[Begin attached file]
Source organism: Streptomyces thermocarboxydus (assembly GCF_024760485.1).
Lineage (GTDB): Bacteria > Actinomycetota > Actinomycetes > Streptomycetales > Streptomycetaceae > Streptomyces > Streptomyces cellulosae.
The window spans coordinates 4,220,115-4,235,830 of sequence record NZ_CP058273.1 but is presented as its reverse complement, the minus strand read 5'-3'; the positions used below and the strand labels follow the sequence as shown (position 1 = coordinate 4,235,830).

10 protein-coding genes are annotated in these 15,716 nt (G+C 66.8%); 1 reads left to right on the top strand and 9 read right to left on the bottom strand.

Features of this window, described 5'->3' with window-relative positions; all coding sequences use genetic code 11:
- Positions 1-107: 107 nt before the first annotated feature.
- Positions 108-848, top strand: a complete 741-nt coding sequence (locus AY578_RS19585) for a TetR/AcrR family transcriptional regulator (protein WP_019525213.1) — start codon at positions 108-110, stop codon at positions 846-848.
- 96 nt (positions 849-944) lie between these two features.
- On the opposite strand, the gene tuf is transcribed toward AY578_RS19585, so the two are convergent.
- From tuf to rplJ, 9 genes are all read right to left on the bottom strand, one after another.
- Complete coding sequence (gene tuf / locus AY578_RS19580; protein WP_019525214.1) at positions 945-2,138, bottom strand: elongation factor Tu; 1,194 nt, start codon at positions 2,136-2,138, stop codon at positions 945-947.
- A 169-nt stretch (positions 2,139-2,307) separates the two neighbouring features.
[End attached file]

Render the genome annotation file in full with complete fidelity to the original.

Source organism: Streptomyces thermocarboxydus (assembly GCF_024760485.1).
Lineage (GTDB): Bacteria > Actinomycetota > Actinomycetes > Streptomycetales > Streptomycetaceae > Streptomyces > Streptomyces cellulosae.
The window spans coordinates 4,220,115-4,235,830 of sequence record NZ_CP058273.1 but is presented as its reverse complement, the minus strand read 5'-3'; the positions used below and the strand labels follow the sequence as shown (position 1 = coordinate 4,235,830).

10 protein-coding genes are annotated in these 15,716 nt (G+C 66.8%); 1 reads left to right on the top strand and 9 read right to left on the bottom strand.

Features of this window, described 5'->3' with window-relative positions; all coding sequences use genetic code 11:
- Positions 1-107: 107 nt before the first annotated feature.
- Positions 108-848, top strand: a complete 741-nt coding sequence (locus AY578_RS19585) for a TetR/AcrR family transcriptional regulator (protein WP_019525213.1) — start codon at positions 108-110, stop codon at positions 846-848.
- 96 nt (positions 849-944) lie between these two features.
- On the opposite strand, the gene tuf is transcribed toward AY578_RS19585, so the two are convergent.
- From tuf to rplJ, 9 genes are all read right to left on the bottom strand, one after another.
- Complete coding sequence (gene tuf / locus AY578_RS19580; protein WP_019525214.1) at positions 945-2,138, bottom strand: elongation factor Tu; 1,194 nt, start codon at positions 2,136-2,138, stop codon at positions 945-947.
- A 169-nt stretch (positions 2,139-2,307) separates the two neighbouring features.